Understand the Potential Effect of Transitions on Children and Young People’s Development.

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Understand the potential effect of transitions on children and young people’s development.

Through out our lives we are confronted by changes. People, places and even our own bodies change. We are faced by ongoing periods of transition as things alter from how they were to how they are now. Transitions can positively or negatively impact on children and young people’s development depending on how they are supported and the change is managed.

There are several types of transition children and young people face, including, emotional, physical, physiological, and intellectual that if not correctly handled can have a negative impact on development.


The loss of a loved one, a pet (close deaths) or even the death of a famous person that is well documented in the media (detached deaths), can raise a maelstrom of emotions in a child. They may be fearful about what is going to happen to them and scared that they, or someone they are close to, might die next. They may feel confused about what has happened and why it is happened. They could feel guilty that they are still alive or blame themselves in some way for the loss. They may feel sadness and grief or even anger about the loss. These emotions can manifest themselves in behavioural changes as they can have a profound effect on the Childs sense of security. An outgoing child may become quiet and withdrawn, a child may stop eating, and they may be unable to sleep, or become aggressive. They may need help and support to understand what has happened and learn to accept the change.

Entering or leaving care
Being placed into care or moving from the care environment to live with foster or adopted parents can be a challenging transition for many children and young people. They are being moved from a familiar environment into the unknown. They may feel frighten about what is going to happen to them, angry if they have been made to leave their parental home, or being separated from siblings. They may feel confused about why they are moving into care, or just unhappy and resentful about the change. This change can also means a physical transition because the child or young person may also have to deal with going to a new school, and establishing new network of friends. If well managed this can be positive transition. If the child is moved from an unstable, neglected home to a stable, warm and loving one, it can have a good emotional effect and improve their sense of security and self worth.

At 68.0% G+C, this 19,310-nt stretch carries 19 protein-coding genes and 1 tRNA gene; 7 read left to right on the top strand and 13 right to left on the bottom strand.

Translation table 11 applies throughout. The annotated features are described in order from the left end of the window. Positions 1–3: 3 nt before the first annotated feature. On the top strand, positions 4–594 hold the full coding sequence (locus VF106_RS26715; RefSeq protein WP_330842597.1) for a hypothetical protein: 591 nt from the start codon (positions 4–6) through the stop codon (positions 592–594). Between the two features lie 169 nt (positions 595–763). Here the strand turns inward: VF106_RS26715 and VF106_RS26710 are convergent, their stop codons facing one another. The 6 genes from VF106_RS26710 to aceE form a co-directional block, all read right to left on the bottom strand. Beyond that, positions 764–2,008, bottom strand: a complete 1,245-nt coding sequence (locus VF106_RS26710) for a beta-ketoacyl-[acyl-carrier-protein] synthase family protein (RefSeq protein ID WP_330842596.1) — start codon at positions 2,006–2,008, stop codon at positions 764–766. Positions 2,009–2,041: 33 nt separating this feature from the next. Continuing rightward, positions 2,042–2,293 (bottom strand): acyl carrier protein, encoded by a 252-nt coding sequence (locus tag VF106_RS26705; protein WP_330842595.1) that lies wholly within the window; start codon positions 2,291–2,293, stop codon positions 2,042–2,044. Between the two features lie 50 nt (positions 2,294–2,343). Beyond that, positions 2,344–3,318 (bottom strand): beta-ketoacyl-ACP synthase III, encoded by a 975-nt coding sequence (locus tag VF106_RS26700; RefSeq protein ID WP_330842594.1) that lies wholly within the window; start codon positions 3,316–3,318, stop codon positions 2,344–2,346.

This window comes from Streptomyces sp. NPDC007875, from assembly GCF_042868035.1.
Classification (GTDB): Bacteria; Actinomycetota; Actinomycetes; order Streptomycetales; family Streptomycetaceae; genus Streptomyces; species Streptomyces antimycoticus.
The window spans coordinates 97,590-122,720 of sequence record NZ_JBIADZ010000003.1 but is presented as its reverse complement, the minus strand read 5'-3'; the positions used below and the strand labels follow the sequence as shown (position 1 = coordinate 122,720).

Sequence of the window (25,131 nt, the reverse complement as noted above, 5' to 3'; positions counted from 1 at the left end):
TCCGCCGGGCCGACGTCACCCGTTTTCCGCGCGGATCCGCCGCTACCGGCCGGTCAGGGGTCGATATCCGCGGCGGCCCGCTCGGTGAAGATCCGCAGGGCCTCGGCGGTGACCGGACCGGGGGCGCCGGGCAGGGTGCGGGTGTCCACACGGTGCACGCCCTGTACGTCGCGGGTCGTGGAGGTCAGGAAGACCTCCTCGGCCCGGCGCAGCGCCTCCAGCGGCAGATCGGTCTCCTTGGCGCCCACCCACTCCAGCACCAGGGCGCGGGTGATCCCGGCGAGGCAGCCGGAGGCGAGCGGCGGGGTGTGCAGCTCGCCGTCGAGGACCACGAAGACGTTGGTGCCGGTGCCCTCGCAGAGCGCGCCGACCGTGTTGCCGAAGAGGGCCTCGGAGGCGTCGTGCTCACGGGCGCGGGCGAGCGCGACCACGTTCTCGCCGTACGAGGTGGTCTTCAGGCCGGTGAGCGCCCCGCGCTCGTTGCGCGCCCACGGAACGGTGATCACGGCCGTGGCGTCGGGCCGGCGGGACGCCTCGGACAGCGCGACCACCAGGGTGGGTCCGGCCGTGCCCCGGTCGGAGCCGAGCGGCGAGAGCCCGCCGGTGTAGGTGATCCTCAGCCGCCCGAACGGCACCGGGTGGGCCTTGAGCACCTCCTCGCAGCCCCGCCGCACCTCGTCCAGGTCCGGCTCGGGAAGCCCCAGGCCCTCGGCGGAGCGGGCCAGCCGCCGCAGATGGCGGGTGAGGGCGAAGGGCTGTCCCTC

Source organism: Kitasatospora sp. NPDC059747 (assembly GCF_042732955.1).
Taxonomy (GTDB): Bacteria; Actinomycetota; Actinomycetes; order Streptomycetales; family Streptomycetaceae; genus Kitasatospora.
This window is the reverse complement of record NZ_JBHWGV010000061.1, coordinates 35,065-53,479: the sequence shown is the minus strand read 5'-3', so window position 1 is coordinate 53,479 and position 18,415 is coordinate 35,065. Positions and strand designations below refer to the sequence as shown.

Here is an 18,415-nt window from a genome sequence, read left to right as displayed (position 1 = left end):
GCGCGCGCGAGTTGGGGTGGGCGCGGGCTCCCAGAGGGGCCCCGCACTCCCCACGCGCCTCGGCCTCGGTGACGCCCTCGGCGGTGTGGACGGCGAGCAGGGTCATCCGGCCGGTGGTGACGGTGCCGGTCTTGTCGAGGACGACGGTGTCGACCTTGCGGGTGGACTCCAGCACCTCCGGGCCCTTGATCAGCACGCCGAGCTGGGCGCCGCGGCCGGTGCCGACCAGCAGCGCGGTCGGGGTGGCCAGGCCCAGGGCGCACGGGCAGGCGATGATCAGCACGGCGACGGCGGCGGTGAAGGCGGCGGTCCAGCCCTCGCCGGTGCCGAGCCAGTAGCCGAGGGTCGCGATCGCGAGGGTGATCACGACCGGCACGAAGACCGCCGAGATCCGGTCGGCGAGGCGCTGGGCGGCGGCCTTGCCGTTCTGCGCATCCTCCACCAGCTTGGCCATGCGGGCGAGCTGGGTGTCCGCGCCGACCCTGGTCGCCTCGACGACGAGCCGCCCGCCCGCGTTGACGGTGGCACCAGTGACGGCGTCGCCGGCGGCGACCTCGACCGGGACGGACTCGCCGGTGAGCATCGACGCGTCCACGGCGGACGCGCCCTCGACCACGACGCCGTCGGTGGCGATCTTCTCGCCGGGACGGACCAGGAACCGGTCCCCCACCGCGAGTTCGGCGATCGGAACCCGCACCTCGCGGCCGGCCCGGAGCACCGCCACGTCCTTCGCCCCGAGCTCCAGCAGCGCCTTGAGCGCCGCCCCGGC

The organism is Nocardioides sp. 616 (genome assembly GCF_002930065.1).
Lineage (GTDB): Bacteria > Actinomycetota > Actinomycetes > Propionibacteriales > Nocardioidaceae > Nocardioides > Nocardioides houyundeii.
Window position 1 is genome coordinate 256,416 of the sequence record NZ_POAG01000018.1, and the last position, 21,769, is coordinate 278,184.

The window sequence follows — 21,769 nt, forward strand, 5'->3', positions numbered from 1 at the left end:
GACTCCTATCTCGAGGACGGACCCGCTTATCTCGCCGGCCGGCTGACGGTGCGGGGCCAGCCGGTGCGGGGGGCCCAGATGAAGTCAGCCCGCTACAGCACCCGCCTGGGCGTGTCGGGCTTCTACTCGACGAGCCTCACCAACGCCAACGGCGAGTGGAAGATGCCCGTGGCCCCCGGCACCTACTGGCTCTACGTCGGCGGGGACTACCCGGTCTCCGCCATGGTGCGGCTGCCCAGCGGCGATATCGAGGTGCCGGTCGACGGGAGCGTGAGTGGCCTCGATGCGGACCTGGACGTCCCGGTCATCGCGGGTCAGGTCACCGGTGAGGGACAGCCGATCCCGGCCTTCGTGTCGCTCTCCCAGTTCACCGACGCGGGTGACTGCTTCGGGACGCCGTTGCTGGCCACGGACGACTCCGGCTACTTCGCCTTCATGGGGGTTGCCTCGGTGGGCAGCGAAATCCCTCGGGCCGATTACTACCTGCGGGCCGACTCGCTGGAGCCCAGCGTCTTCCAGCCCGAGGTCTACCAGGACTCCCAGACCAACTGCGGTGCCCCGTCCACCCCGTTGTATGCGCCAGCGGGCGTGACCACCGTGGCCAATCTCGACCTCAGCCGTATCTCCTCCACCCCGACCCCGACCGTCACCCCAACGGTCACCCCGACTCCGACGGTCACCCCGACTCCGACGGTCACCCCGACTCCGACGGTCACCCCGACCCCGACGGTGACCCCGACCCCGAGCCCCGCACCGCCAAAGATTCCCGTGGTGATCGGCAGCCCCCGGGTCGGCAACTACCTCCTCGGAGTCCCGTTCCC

Divorce/ Family Breakdown

Changes to family circumstances can have a profound effect on children. Separation or Divorce can leave the child with a sense of bereavement, like they have lost one of their parents. They may feel angry or confused and worried about what will happen to them in the future. They may also feel that they are in some way to blame for the family breakdown so carry a burden of guilt. These negative emotions may lead to a lack of concentration at school, or exhibits themselves as withdrawn or aggressive behaviours.

In cases where a family breakdown is caused because on of the adults have been abusive and/or violent to the other this can be a positive transition as the child or young person will be taken out of a difficult home environment.


Moving house or area
This physical transition can have an emotional impact on a child as they may be moving away from family and established friendships to an unknown place. They may be worried that they won’t ‘fit in’ and make new friends. They may grieve for their old life and home, or be angry and resentful that they have been forced to make this change. They could also feel frustrated as the change in circumstance was beyond their control.

Moving Country
A child may have no previous educational experience as they have moved from a country where formal education begins at a later age. They may suffer from ‘culture shock’ if they have gone from a small...
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